ID:265087
 
This is not so much a design philosophy question as it is a game distribution philiosophy question. It boils down to 2 questions: what types of game features would you, as a player, be willing to pay a small amount for? And what types of features would you, as a game designer, be inclined to charge for?

Why do I ask? Well, the new version of ShapeShifter is coming along quite nicely, with tons of nifty new features. Included in those will be a mechanism allowing the player to make a donation to the cause, completely voluntarily. I'd like to reward people who do donate, but at the same time I don't want to restrict any of the basic game elements to only those who've donated. Then it becomes more like payment than donation.

Many types of games have it pretty easy - if a game has the concept of different "levels," then the designers can easily offer some levels for free and some for pay. I believe this is working quite well for DragonSnot. ShapeShifter doesn't have this concept, so I'm forced to come up with something else. Here a few specific things I've considered:
  • Create an "expansion pack" with a whole bunch of new shape icons. Players who've donated will be allowed to download this and use the new icons in their games. It won't change gameplay at all - for any given game, seven of the available shape icons will be randomly chosen and used, just as it is now. I'm pretty sure I'll do this regardless of anything else.
  • I could charge for the new gameplay features. But I won't do this because they're just too cool to restrict to those few who are willing to donate. You have to see them to believe them!
  • On the other hand, I'm considering making a "classic" mode that will behave just like the current version and charging for that. Anyone who doesn't like the added complexity of the new features could revert to classic mode, but I don't see why since the new features are so darn cool. ;-)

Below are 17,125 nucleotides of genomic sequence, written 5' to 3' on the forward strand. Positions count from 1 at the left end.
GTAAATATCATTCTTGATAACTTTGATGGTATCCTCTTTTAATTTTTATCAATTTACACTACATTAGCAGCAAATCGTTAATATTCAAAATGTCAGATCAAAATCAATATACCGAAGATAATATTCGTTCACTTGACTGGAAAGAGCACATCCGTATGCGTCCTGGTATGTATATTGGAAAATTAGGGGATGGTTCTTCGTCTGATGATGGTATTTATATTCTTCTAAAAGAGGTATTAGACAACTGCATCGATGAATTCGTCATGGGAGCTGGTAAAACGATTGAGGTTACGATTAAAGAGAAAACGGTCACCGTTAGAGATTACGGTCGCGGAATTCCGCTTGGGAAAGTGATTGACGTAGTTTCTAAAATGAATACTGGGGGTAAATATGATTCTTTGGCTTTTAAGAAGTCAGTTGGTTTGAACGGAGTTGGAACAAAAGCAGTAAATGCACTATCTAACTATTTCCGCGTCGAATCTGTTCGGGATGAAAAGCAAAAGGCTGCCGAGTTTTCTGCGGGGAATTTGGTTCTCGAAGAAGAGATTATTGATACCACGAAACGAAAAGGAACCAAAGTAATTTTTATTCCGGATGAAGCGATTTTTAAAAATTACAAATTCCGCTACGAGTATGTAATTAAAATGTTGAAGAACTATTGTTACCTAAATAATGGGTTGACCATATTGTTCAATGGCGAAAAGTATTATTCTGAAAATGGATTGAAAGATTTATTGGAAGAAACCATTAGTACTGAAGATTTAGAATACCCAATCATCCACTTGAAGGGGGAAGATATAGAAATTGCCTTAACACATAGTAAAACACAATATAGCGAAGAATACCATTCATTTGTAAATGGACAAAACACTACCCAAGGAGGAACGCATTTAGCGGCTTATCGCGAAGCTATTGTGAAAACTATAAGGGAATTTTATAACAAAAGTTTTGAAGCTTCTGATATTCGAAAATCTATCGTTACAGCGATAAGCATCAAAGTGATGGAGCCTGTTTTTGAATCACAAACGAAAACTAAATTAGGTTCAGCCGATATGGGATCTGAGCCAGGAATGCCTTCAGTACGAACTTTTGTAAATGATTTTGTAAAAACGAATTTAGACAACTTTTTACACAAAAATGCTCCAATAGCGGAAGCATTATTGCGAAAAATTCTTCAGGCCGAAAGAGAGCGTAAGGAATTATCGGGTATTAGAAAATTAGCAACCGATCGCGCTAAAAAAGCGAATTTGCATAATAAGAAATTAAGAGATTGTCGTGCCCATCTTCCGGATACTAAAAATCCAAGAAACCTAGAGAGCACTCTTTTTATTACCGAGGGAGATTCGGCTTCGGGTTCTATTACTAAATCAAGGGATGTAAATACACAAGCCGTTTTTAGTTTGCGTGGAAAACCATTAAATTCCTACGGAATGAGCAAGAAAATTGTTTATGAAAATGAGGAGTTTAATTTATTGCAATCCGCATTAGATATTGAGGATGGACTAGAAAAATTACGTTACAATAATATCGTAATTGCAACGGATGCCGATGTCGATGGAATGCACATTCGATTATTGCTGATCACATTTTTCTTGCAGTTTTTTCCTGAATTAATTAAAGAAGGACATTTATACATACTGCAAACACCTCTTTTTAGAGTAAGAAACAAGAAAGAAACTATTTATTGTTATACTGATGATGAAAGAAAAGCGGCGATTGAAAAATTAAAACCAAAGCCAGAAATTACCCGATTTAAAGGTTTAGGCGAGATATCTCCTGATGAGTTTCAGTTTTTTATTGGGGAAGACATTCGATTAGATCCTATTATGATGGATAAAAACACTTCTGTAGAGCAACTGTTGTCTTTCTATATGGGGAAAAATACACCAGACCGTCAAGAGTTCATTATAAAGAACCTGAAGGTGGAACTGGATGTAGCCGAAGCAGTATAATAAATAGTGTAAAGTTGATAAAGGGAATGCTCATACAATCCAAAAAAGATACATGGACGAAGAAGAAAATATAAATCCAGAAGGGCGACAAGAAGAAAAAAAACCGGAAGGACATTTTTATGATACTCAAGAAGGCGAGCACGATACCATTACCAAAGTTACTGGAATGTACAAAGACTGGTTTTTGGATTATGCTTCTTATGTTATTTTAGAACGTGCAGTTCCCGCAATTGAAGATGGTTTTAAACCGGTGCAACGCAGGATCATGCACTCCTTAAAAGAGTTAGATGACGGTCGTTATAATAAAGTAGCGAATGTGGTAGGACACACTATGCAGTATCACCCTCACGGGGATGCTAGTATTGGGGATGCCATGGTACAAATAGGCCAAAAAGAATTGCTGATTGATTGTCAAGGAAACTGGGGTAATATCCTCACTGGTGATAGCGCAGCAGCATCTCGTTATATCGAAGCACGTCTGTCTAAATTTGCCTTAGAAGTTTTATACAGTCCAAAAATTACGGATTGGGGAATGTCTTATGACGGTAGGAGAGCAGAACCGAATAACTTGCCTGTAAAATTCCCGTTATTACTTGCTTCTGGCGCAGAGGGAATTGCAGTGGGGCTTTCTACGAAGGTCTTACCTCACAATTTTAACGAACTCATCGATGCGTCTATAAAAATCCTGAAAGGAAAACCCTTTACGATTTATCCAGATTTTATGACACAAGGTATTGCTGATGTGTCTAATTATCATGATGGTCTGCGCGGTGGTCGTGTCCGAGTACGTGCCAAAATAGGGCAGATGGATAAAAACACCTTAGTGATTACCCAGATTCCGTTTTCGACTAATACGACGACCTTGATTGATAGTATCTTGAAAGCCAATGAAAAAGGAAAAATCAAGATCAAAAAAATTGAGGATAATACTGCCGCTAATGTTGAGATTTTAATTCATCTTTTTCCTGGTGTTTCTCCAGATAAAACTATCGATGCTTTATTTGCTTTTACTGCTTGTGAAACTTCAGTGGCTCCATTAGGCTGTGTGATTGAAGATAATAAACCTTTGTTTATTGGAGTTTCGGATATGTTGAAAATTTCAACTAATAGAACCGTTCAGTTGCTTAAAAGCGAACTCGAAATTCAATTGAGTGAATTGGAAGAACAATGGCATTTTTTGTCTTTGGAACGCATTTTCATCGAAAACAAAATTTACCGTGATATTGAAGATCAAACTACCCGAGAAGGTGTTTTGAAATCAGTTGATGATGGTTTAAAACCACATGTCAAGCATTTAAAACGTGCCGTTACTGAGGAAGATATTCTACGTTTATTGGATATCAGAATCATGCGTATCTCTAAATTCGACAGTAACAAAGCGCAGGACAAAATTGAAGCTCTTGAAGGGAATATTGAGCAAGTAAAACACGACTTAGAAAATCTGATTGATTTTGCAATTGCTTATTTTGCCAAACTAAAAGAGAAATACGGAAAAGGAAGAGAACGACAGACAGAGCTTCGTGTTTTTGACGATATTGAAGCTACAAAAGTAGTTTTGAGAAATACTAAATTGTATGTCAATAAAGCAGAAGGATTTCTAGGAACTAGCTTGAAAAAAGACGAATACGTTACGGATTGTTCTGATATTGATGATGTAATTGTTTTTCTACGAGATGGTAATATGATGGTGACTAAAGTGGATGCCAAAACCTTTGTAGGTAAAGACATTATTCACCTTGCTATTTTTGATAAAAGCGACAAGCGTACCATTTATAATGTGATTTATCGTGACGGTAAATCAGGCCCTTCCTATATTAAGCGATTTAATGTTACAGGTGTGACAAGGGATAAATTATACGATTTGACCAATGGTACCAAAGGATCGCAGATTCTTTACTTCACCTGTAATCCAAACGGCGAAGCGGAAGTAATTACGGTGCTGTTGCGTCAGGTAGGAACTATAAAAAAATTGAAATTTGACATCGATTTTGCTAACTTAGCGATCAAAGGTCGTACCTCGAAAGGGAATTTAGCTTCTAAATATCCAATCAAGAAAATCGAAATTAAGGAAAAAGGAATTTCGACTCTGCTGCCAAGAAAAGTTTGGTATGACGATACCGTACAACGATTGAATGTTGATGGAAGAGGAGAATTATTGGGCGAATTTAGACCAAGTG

• There will be pause functionality in the new version so that you can pause your game without losing accumulated bonus credit. I'm about half and half on whether I should make this a pay-only feature. It has little effect on gameplay, but it can be nice to have.
  • In the high scores list, players who've donated will be recognized as the great philanthopists that they are. ;-) I suppose I could add an option to suppress this for those who wish to remain anonymous to the world.

These are my current ideas and thoughts. Anyone else have anything to add, either specifically regarding this, or more generally for all games?
Well, in the general sense, here's a thought that a lot of games could use, although I don't know how much good it would do for Shapeshifter: the ability to edit game data. Suppose you had, say, a battlefield-level strategy game--you could make it so that anyone can download and play the game as it stands, but add in as a pay feature the ability to design new units or other, similar features.

I'm not sure how well this would actually work for Shapeshifter (customizable shape icons for paying players only?--purely visual, but still fun and doesn't really deprive nonsubscribers too badly), but it's a thought I've been toying with for a while.
In response to Leftley (#1)
Leftley wrote: